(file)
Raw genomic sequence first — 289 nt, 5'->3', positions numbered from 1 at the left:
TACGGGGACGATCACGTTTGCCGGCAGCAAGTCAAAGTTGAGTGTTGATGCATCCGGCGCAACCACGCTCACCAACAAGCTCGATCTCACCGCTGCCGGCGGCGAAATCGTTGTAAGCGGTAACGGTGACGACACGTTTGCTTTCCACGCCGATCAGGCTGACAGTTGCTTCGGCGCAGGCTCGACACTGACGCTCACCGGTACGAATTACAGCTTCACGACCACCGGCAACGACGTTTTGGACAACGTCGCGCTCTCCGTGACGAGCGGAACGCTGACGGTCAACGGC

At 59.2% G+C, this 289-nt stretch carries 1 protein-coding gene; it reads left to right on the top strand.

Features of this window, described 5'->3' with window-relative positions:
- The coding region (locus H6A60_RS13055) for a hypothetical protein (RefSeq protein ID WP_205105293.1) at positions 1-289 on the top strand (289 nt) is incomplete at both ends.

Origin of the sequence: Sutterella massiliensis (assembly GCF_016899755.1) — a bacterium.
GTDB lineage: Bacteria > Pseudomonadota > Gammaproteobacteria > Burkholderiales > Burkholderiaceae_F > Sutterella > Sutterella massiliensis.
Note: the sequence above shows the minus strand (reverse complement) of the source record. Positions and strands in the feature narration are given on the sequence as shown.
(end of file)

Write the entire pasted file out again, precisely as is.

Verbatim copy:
Raw genomic sequence first — 289 nt, 5'->3', positions numbered from 1 at the left:
TACGGGGACGATCACGTTTGCCGGCAGCAAGTCAAAGTTGAGTGTTGATGCATCCGGCGCAACCACGCTCACCAACAAGCTCGATCTCACCGCTGCCGGCGGCGAAATCGTTGTAAGCGGTAACGGTGACGACACGTTTGCTTTCCACGCCGATCAGGCTGACAGTTGCTTCGGCGCAGGCTCGACACTGACGCTCACCGGTACGAATTACAGCTTCACGACCACCGGCAACGACGTTTTGGACAACGTCGCGCTCTCCGTGACGAGCGGAACGCTGACGGTCAACGGC

At 59.2% G+C, this 289-nt stretch carries 1 protein-coding gene; it reads left to right on the top strand.

Features of this window, described 5'->3' with window-relative positions:
- The coding region (locus H6A60_RS13055) for a hypothetical protein (RefSeq protein ID WP_205105293.1) at positions 1-289 on the top strand (289 nt) is incomplete at both ends.

Origin of the sequence: Sutterella massiliensis (assembly GCF_016899755.1) — a bacterium.
GTDB lineage: Bacteria > Pseudomonadota > Gammaproteobacteria > Burkholderiales > Burkholderiaceae_F > Sutterella > Sutterella massiliensis.
Note: the sequence above shows the minus strand (reverse complement) of the source record. Positions and strands in the feature narration are given on the sequence as shown.